Washington — Democratic Party officials agreed Saturday to seat Michigan and Florida delegates with half-votes, ruling on a long-running dispute that has threatened the party's chances in November and maintaining Barack Obama's front-runner status as he moves closer to the nomination.
The decision was a blow to Hillary Rodham Clinton as she was on the verge of watching Obama make history as the first black Democratic presidential nominee. It prompted an irate reaction from boisterous Clinton supporters in the audience and her chief delegate counter, Harold Ickes.
Ickes angrily informed the party's Rules Committee that Clinton had instructed him to reserve her right to appeal the matter to the Democrats' credentials committee, which could potentially drag the matter to the party's convention in August.
"There's been a lot of talk about party unity - let's all come together, and put our arms around each other," said Ickes, who is also a member of the Rules Committee that approved the deal. "I submit to you ladies and gentlemen, hijacking four delegates ... is not a good way to start down the path of party unity."
The resolution increased the number of delegates needed to clinch the nomination to 2,118, leaving Obama 66 delegates short but still within striking distance after the three final primaries are held in the next three days.
The deal was reached after committee members met privately for more than three hours, trying to hammer out a deal, and announced in a raucous hearing that reflected deep divisions within the party.
"How can you call yourselves Democrats if you don't count the vote?" one man in the audience shouted before being escorted out by security. "This is not the Democratic Party!"
The sticking point was Michigan, where Obama's name was not on the ballot.
Clinton's camp insisted Obama shouldn't get any pledged delegates in Michigan since he chose not to put his name on the ballot, and she should get 73 pledged delegates with 55 uncommitted. Obama's team insisted the only fair solution was to split the pledged delegates in half between the two campaigns, with 64 each.
The committee agreed on a compromise offered by the Michigan Democratic Party that would split the difference, allowing Clinton to take 69 delegates and Obama 59. Each delegate would get half a vote at the convention in Denver this summer, according to the deal.
The deal passed 19-8. Thirteen members of the committee supported Clinton, so she wasn't even able to keep her supporters together.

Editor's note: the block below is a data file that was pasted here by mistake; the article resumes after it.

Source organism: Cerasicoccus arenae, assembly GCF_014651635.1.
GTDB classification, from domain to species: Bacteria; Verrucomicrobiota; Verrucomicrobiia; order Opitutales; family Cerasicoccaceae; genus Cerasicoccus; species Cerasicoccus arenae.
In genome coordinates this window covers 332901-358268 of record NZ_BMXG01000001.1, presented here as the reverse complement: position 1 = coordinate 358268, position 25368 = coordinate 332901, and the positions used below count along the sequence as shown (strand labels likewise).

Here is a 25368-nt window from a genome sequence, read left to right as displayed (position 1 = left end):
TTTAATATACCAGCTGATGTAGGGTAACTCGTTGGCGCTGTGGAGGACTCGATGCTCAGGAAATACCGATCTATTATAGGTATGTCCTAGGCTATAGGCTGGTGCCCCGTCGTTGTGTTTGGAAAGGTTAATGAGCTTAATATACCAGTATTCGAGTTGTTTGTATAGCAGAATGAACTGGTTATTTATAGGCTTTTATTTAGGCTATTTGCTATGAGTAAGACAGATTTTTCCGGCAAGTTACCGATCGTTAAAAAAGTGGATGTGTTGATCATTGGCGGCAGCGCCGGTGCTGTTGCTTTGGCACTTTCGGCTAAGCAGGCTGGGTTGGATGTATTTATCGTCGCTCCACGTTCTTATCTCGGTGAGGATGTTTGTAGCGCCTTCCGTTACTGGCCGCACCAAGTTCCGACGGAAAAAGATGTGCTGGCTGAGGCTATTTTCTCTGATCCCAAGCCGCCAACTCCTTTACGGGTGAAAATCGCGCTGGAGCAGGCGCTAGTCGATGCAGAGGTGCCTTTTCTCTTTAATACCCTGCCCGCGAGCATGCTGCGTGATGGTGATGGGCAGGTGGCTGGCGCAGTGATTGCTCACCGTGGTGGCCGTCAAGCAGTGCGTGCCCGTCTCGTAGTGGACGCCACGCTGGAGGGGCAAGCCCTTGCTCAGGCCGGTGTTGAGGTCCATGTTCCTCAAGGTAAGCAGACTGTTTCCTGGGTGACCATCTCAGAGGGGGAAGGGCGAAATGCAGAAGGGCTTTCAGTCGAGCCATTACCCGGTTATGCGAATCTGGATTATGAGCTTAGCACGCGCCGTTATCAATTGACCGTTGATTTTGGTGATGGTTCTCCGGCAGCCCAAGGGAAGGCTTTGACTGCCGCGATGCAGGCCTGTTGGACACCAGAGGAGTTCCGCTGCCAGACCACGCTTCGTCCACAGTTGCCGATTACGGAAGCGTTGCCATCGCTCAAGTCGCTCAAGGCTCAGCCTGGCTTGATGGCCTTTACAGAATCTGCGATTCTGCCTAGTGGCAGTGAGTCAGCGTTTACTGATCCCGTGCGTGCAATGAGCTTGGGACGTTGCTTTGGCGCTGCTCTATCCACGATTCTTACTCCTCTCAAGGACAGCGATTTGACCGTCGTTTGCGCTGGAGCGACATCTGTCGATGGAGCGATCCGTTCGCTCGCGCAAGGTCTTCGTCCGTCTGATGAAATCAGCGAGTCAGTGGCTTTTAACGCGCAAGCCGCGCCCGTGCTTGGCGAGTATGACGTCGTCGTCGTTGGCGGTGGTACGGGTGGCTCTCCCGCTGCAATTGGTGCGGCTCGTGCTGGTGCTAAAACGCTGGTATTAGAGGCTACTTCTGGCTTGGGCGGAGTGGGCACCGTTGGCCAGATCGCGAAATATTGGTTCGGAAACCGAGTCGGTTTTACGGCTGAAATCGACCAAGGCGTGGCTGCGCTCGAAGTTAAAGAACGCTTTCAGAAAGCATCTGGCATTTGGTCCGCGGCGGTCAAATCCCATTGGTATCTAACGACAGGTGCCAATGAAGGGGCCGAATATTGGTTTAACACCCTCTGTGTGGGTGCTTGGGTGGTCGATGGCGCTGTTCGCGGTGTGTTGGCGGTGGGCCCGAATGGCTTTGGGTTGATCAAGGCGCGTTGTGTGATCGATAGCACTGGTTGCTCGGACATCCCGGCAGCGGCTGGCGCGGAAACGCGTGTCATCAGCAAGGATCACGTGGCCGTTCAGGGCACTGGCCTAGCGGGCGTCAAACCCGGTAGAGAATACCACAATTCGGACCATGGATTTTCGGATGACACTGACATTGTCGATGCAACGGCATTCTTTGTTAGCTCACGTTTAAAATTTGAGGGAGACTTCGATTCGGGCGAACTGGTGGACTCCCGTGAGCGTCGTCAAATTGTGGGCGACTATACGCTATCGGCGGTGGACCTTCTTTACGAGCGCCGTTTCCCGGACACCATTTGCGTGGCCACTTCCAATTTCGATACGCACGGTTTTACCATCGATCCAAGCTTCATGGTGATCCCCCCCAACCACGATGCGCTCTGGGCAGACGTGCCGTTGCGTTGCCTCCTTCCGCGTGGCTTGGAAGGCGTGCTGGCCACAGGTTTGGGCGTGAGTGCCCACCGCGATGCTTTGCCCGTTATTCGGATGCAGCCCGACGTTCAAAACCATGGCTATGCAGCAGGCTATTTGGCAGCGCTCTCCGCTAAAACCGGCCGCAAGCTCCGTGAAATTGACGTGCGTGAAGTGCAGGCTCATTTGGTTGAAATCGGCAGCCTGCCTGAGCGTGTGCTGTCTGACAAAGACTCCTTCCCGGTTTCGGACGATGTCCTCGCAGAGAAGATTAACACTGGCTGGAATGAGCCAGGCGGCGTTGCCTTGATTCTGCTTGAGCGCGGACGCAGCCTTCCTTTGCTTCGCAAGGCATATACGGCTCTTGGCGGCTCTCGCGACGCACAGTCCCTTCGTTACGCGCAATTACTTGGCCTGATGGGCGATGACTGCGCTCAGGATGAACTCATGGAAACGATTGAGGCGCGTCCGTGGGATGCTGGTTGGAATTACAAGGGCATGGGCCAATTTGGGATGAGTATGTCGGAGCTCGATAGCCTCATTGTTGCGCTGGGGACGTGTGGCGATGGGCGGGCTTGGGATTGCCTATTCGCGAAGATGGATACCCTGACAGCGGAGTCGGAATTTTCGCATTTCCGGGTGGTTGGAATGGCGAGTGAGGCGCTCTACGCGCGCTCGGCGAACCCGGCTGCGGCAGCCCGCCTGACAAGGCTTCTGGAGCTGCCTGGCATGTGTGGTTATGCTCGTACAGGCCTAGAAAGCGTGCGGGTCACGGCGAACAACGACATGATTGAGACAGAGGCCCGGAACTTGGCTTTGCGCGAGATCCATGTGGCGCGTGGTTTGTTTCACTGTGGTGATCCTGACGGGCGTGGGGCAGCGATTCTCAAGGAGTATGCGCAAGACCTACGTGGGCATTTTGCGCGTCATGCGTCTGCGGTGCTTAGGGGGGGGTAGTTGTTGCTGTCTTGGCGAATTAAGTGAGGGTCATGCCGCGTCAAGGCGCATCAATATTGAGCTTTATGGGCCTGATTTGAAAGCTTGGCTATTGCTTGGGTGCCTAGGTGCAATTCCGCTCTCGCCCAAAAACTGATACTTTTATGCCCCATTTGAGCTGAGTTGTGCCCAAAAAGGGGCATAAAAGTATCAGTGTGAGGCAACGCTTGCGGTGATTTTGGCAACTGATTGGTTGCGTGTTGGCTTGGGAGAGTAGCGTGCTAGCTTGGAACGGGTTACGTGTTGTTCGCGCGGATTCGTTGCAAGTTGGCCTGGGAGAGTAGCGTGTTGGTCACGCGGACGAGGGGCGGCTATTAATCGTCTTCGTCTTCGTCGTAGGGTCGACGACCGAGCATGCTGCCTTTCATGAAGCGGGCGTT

The committee also unanimously agreed to seat the Florida delegation based on the outcome of the January primary, with 105 pledged delegates for Clinton and 67 for Obama, but with each delegate getting half a vote as a penalty.
Proponents of full seating continuously interrupted the committee members as they explained their support of the compromise, then supporters of the deal shouted back.
"Shut up!" one woman shouted at another.
"You shut up!" the second woman shouted back.
Jim Roosevelt, co-chair of the committee, tried repeatedly to gavel it to order. "You are dishonoring your candidate when you disrupt the speakers," he scolded.
Obama picked up a total of 32 delegates in Michigan, including superdelegates who have already committed, and 36 in Florida. Clinton picked up 38 in Michigan, including superdelegates, and 56.5 in Florida.
Obama's total increased to 2,052, and Clinton had 1,877.5.
A proposal favored by Clinton that would have fully seated the Florida delegation fully in accordance with the January primary went down with 12 votes in support and 15 against.
Tina Flournoy, who led Clinton's efforts to seat both states' delegations with full voting power, said she was disappointed by the outcome but knew the Clinton position had "no chance" of passing the committee.
"I understand the rules. ... I can tell you one thing that has driven these rules was being a party of inclusion," Flournoy said. "I wish my colleagues will vote differently."
Alice Huffman, a Clinton supporter on the committee, explained that the compromise giving delegates half votes was the next best thing to full seating.
"We will leave here more united than we came," she said.
Some audience members heckled her in response. "Lipstick on a pig!" one shouted.
"We just blew the election!" a woman in the audience shouted. The crowd was divided between cheering Obama supporters and booing Clinton supporters.
"This isn't unity! Count all the votes!" another audience member yelled.